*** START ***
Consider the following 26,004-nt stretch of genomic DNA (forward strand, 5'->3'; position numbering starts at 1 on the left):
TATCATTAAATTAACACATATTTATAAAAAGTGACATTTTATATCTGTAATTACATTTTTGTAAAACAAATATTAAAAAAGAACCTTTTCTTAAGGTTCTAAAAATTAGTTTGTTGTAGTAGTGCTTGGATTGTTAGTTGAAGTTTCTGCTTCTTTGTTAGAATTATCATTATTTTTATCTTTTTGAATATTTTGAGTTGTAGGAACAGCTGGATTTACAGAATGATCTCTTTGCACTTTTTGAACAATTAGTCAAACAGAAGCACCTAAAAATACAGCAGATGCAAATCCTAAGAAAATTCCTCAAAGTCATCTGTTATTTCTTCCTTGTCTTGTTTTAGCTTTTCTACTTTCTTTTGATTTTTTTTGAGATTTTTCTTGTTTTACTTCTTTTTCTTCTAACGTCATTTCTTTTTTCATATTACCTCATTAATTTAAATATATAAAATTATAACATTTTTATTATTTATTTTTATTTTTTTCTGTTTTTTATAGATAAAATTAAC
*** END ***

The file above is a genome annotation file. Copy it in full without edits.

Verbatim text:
Consider the following 26,004-nt stretch of genomic DNA (forward strand, 5'->3'; position numbering starts at 1 on the left):
TATCATTAAATTAACACATATTTATAAAAAGTGACATTTTATATCTGTAATTACATTTTTGTAAAACAAATATTAAAAAAGAACCTTTTCTTAAGGTTCTAAAAATTAGTTTGTTGTAGTAGTGCTTGGATTGTTAGTTGAAGTTTCTGCTTCTTTGTTAGAATTATCATTATTTTTATCTTTTTGAATATTTTGAGTTGTAGGAACAGCTGGATTTACAGAATGATCTCTTTGCACTTTTTGAACAATTAGTCAAACAGAAGCACCTAAAAATACAGCAGATGCAAATCCTAAGAAAATTCCTCAAAGTCATCTGTTATTTCTTCCTTGTCTTGTTTTAGCTTTTCTACTTTCTTTTGATTTTTTTTGAGATTTTTCTTGTTTTACTTCTTTTTCTTCTAACGTCATTTCTTTTTTCATATTACCTCATTAATTTAAATATATAAAATTATAACATTTTTATTATTTATTTTTATTTTTTTCTGTTTTTTATAGATAAAATTAAC